An IT industry analyst article published by Infostor.
By Mike Matchett, Sr. Analyst and Consultant,
With the advent of big data and cloud-scale delivery, companies are racing to deploy cutting-edge services. “Extreme” applications like massive voice and image processing or complex financial analysis modeling that can push storage systems to their limits. Examples of some high visibility solutions include large-scale image pattern recognition applications and financial risk management based on high-speed decision-making.
These ground-breaking solutions, made up of very different activities but with similar data storage challenges, create incredible new lines of business representing significant revenue potential.
Every day we see more and more mainstream enterprises exploring similar “extreme service” opportunities. But when enterprise IT data centers take stock of what it is required to host and deliver these new services, it quickly becomes apparent that traditional clustered and even scale-out file systems—the kind that most enterprise data centers (or cloud providers) have racks and racks of—simply can’t handle the performance requirements.
There are already great enterprise storage solutions for applications that need either raw throughput, high capacity, parallel access, low latency or high availability—maybe even for two or three of those at a time. But when an “extreme” application needs all of those requirements at the same time, only supercomputing type storage in the form of parallel file systems provides a functional solution.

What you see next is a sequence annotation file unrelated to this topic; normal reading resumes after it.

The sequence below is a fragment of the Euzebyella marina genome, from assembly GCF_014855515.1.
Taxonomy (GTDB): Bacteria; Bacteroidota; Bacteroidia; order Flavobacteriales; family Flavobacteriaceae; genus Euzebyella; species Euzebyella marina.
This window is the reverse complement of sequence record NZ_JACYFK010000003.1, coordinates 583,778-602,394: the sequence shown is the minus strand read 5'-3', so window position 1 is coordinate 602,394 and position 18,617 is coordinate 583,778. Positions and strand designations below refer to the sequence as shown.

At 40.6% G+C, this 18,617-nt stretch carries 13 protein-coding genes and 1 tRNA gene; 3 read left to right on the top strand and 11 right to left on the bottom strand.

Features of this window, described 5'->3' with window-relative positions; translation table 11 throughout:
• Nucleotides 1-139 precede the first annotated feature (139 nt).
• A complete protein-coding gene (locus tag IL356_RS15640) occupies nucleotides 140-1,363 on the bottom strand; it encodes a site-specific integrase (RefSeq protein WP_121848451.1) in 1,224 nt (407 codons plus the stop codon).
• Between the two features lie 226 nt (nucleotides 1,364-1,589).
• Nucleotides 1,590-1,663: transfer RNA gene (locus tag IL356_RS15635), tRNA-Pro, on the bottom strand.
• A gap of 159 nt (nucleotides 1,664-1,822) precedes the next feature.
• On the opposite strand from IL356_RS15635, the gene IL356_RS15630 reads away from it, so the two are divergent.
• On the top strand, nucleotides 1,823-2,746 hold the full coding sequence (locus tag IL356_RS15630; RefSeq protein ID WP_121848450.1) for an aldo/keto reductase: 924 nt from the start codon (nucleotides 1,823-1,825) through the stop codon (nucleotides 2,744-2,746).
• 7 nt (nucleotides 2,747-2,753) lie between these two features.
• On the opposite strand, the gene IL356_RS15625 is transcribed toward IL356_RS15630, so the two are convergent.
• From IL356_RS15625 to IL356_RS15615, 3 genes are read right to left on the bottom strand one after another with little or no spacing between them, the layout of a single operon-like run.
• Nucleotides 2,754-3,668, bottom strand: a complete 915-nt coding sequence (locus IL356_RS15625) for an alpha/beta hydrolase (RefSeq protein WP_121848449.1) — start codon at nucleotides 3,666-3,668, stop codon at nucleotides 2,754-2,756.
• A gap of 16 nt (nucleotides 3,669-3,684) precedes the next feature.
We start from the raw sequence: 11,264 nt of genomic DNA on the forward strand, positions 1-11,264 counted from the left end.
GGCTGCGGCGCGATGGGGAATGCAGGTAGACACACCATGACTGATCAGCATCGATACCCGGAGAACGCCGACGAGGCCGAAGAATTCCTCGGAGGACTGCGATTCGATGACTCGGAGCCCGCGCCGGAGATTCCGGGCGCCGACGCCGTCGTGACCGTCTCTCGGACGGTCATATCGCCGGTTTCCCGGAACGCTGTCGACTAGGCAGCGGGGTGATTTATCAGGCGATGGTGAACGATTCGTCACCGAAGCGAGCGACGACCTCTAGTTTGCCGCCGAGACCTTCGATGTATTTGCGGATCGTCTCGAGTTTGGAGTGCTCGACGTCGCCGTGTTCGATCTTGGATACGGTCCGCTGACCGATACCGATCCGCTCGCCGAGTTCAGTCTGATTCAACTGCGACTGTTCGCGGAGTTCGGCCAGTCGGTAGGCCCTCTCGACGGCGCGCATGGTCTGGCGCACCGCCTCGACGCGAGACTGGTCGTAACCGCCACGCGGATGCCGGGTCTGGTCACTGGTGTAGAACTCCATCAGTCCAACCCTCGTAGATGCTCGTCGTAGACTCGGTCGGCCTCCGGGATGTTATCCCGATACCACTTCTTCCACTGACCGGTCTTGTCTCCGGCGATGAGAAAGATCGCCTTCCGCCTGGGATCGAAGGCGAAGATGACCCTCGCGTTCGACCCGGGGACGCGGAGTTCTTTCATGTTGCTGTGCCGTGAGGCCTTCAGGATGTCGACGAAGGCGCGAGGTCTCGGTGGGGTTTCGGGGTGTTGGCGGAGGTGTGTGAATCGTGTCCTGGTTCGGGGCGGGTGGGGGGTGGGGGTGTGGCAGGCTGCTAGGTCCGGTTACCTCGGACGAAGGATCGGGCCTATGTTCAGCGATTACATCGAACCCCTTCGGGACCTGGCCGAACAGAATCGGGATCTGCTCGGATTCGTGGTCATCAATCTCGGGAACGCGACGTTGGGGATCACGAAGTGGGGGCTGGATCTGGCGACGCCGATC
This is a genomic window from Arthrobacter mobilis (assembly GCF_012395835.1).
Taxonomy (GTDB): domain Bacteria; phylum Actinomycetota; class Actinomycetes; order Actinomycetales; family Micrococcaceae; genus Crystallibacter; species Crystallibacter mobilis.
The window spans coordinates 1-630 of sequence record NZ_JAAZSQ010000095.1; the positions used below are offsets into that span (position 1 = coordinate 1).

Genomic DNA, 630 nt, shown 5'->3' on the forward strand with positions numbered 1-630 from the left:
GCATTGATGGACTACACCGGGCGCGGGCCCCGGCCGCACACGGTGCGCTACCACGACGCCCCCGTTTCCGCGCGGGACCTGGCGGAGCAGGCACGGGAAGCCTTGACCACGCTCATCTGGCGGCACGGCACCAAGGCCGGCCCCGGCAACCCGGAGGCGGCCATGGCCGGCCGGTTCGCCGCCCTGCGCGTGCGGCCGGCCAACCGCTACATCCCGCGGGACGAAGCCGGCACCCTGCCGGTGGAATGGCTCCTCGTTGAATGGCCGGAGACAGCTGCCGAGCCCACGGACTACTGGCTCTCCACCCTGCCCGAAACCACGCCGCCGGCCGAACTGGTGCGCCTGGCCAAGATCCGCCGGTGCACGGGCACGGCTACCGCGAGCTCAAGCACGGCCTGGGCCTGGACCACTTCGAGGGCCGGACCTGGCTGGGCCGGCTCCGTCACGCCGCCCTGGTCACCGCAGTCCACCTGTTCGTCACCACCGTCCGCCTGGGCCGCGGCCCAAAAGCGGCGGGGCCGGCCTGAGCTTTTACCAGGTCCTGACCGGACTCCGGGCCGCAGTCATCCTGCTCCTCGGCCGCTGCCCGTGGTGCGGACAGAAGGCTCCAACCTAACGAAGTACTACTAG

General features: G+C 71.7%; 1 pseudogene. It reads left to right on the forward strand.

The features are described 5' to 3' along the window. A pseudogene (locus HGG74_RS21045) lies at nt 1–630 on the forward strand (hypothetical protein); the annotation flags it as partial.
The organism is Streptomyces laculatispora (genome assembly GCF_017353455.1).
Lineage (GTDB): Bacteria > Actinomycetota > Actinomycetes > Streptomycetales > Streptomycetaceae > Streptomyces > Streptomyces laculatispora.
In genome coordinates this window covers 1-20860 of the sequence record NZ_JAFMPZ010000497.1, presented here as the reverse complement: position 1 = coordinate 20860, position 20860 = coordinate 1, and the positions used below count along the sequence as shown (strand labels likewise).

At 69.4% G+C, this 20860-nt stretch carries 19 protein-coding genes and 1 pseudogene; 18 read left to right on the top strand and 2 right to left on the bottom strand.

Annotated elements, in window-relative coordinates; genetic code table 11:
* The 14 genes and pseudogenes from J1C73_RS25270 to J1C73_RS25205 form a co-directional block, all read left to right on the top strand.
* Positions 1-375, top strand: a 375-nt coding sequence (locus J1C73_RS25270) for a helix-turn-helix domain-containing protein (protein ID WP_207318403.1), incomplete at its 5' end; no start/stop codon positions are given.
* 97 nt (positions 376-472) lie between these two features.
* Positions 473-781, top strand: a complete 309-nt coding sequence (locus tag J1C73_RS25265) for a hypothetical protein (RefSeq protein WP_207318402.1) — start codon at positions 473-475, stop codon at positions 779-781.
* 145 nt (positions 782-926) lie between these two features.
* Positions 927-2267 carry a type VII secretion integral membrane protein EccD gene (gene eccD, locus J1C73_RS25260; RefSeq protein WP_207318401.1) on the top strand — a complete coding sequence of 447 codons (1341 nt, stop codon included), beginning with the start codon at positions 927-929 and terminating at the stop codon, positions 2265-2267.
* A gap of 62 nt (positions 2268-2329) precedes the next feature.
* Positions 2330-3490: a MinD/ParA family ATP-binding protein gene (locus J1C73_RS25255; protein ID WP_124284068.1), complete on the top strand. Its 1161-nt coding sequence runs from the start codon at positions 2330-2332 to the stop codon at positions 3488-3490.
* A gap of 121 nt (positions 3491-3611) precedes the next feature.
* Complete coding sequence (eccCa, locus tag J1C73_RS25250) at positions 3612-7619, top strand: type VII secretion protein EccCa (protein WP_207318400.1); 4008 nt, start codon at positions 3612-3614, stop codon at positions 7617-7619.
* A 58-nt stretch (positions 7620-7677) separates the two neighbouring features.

The problem is that most commercial enterprises simply can’t afford or risk basing a line of business on an expensive research project.
The good news is that some storage vendors have been industrializing former supercomputing storage technologies, hardening massively parallel file systems into commercially viable solutions. This opens the door for revolutionary services creation, enabling mainstream enterprise data centers to support the exploitation of new extreme applications.
…(read the complete as-published article there)